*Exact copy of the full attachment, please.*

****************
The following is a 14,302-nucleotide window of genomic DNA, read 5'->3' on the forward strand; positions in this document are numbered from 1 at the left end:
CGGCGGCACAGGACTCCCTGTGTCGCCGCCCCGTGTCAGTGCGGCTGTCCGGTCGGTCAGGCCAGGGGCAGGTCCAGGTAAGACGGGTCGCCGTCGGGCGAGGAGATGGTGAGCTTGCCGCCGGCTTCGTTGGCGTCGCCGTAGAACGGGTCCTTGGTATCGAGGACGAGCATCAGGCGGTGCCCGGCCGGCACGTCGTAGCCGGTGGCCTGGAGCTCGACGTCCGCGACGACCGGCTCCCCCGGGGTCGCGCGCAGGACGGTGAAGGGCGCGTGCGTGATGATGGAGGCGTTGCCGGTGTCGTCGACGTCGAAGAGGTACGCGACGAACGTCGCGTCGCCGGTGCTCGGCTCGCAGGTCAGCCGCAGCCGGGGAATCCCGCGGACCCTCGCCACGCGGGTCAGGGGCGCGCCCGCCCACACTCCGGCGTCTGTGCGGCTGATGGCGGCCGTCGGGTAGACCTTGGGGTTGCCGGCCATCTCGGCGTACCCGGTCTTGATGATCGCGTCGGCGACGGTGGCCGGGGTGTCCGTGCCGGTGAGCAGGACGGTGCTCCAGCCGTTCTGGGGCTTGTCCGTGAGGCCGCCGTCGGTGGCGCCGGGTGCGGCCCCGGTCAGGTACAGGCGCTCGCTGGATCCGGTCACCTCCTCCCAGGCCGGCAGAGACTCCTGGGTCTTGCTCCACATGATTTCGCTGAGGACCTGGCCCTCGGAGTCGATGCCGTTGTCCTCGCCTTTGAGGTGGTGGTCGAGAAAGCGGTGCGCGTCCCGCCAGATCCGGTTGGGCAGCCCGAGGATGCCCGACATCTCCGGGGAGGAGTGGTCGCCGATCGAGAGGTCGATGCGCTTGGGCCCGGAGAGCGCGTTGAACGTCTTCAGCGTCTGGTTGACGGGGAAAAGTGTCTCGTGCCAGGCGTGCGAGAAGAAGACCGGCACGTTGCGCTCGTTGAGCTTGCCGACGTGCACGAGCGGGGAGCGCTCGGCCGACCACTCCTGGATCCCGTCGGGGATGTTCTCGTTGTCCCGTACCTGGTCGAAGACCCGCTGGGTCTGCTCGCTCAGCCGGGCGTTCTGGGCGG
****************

The following is a 14,302-nucleotide window of genomic DNA, read 5'->3' on the forward strand; positions in this document are numbered from 1 at the left end:
CGGCGGCACAGGACTCCCTGTGTCGCCGCCCCGTGTCAGTGCGGCTGTCCGGTCGGTCAGGCCAGGGGCAGGTCCAGGTAAGACGGGTCGCCGTCGGGCGAGGAGATGGTGAGCTTGCCGCCGGCTTCGTTGGCGTCGCCGTAGAACGGGTCCTTGGTATCGAGGACGAGCATCAGGCGGTGCCCGGCCGGCACGTCGTAGCCGGTGGCCTGGAGCTCGACGTCCGCGACGACCGGCTCCCCCGGGGTCGCGCGCAGGACGGTGAAGGGCGCGTGCGTGATGATGGAGGCGTTGCCGGTGTCGTCGACGTCGAAGAGGTACGCGACGAACGTCGCGTCGCCGGTGCTCGGCTCGCAGGTCAGCCGCAGCCGGGGAATCCCGCGGACCCTCGCCACGCGGGTCAGGGGCGCGCCCGCCCACACTCCGGCGTCTGTGCGGCTGATGGCGGCCGTCGGGTAGACCTTGGGGTTGCCGGCCATCTCGGCGTACCCGGTCTTGATGATCGCGTCGGCGACGGTGGCCGGGGTGTCCGTGCCGGTGAGCAGGACGGTGCTCCAGCCGTTCTGGGGCTTGTCCGTGAGGCCGCCGTCGGTGGCGCCGGGTGCGGCCCCGGTCAGGTACAGGCGCTCGCTGGATCCGGTCACCTCCTCCCAGGCCGGCAGAGACTCCTGGGTCTTGCTCCACATGATTTCGCTGAGGACCTGGCCCTCGGAGTCGATGCCGTTGTCCTCGCCTTTGAGGTGGTGGTCGAGAAAGCGGTGCGCGTCCCGCCAGATCCGGTTGGGCAGCCCGAGGATGCCCGACATCTCCGGGGAGGAGTGGTCGCCGATCGAGAGGTCGATGCGCTTGGGCCCGGAGAGCGCGTTGAACGTCTTCAGCGTCTGGTTGACGGGGAAAAGTGTCTCGTGCCAGGCGTGCGAGAAGAAGACCGGCACGTTGCGCTCGTTGAGCTTGCCGACGTGCACGAGCGGGGAGCGCTCGGCCGACCACTCCTGGATCCCGTCGGGGATGTTCTCGTTGTCCCGTACCTGGTCGAAGACCCGCTGGGTCTGCTCGCTCAGCCGGGCGTTCTGGGCGG